A study carried out by UK Music found that 57% of people said music helped them cope through lockdown.
The survey is the largest of its kind carried out since the beginning of the COVID-19 pandemic, and also found that 42% of people listened to more music during the crisis than they had done previously.
People listening to more music could be because of the extra spare time they had or perhaps them missing the live music experience that was forced to stop as a result of lockdown.
The study also discovered that close to 1 million adults in the UK had taken up a musical instrument during the 16 months of the lockdown period, and 71% felt that music made them more productive at work or when studying.
It was also revealed that many people also used music to help manage their emotions, 31% used music to ease anxiety, and 56% to improve their mood. Furthermore, 59% of respondents said they felt music helped both their health and emotional wellbeing.
Survey participants were also asked some questions about live music, and over two-thirds said they planned on either going to the same amount or more events than they did before the pandemic. Among the age group of 18 to 24-year-olds, 38% consider a music festival or performance to be one of the main things they are looking forward to after restrictions are lifted.
Understandably, 45% of people from all age groups felt worried about their local music venues, and if the businesses would manage to financially survive, following their long period of closure during lockdown.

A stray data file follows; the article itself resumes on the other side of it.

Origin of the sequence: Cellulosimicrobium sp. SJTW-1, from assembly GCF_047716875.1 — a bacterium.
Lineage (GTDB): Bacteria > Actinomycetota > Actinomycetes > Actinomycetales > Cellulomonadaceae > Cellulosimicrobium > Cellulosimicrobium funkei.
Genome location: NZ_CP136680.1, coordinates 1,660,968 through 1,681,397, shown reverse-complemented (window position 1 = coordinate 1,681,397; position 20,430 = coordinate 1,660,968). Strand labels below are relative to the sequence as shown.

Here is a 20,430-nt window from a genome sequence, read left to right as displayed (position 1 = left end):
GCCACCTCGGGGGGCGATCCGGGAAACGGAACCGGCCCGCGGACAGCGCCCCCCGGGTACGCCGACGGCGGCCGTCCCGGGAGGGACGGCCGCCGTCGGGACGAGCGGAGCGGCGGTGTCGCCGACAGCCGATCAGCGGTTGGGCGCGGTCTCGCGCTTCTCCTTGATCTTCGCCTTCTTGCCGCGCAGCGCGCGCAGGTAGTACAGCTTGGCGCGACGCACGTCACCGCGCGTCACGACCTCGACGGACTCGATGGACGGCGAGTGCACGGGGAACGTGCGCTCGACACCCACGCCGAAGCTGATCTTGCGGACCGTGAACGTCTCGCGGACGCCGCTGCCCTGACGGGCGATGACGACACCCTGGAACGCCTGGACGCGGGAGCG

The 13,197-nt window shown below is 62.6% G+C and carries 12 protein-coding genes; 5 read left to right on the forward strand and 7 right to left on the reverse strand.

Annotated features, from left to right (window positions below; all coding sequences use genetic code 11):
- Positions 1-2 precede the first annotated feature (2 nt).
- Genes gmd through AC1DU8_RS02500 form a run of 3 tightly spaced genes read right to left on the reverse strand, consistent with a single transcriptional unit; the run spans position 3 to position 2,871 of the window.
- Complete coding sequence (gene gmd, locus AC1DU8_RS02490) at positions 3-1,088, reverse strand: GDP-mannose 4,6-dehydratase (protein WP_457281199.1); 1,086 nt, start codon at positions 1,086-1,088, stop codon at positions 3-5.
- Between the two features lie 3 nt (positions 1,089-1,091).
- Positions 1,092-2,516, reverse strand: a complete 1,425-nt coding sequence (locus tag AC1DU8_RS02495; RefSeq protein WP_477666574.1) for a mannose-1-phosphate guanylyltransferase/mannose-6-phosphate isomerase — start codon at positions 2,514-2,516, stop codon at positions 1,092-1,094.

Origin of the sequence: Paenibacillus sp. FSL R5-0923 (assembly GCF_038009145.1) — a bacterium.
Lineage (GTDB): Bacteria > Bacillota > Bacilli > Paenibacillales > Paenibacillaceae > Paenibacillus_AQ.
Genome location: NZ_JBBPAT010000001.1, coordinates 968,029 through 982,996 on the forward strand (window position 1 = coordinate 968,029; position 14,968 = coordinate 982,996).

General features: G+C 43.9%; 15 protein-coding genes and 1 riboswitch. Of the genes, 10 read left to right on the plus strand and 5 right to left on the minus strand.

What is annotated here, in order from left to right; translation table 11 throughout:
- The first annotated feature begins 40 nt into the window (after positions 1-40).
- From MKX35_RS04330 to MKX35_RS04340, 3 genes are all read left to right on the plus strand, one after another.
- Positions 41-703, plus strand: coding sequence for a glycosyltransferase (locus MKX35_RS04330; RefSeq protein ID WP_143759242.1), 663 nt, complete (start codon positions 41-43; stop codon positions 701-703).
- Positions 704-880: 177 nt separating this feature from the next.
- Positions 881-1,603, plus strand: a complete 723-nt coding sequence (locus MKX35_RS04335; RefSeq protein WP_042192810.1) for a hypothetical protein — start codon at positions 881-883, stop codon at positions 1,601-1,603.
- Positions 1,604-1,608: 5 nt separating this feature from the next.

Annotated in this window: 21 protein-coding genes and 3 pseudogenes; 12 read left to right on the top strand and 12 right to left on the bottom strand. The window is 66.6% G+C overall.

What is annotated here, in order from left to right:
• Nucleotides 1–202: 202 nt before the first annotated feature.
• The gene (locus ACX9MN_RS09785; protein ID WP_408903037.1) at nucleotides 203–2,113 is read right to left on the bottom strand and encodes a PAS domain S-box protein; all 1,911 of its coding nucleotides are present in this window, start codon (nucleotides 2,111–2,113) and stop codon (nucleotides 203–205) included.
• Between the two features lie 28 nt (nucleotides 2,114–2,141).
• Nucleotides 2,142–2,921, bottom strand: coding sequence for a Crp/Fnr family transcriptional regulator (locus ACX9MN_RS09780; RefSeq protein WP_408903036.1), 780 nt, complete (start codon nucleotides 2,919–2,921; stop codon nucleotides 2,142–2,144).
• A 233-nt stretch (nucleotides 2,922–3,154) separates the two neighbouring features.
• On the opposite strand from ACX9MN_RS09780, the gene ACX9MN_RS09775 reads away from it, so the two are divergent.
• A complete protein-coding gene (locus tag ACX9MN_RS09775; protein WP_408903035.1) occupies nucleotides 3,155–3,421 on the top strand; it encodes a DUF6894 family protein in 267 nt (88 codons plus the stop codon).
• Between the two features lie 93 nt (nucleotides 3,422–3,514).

Jamie Njoku-Goodwin is Chief Executive of UK Music, and giving a statement on the survey said: “These results demonstrate just how important music is to our nation and the critical role it has played over the course of this pandemic,” then continues “Combined with the huge economic contribution the music industry made pre-Covid-19, this is further evidence that the UK music industry is a key national asset that should be protected and supported by government.”
“People are clearly missing going to festivals, gigs, and concerts and eagerly awaiting the return of live music without social distancing. While the announcement of an end to restrictions from July 19 was very welcome, there remains one crucial last piece to the puzzle: action on insurance,” he added. “Suggestions that restrictions may be reintroduced later this year creates huge risk for event organisers and the inability to obtain commercial insurance means many live events have already been called off this year. Many more are still at risk of cancellation, so we need the government to introduce an insurance scheme that enables organisers to plan events with confidence.”
You can read the full survey results HERE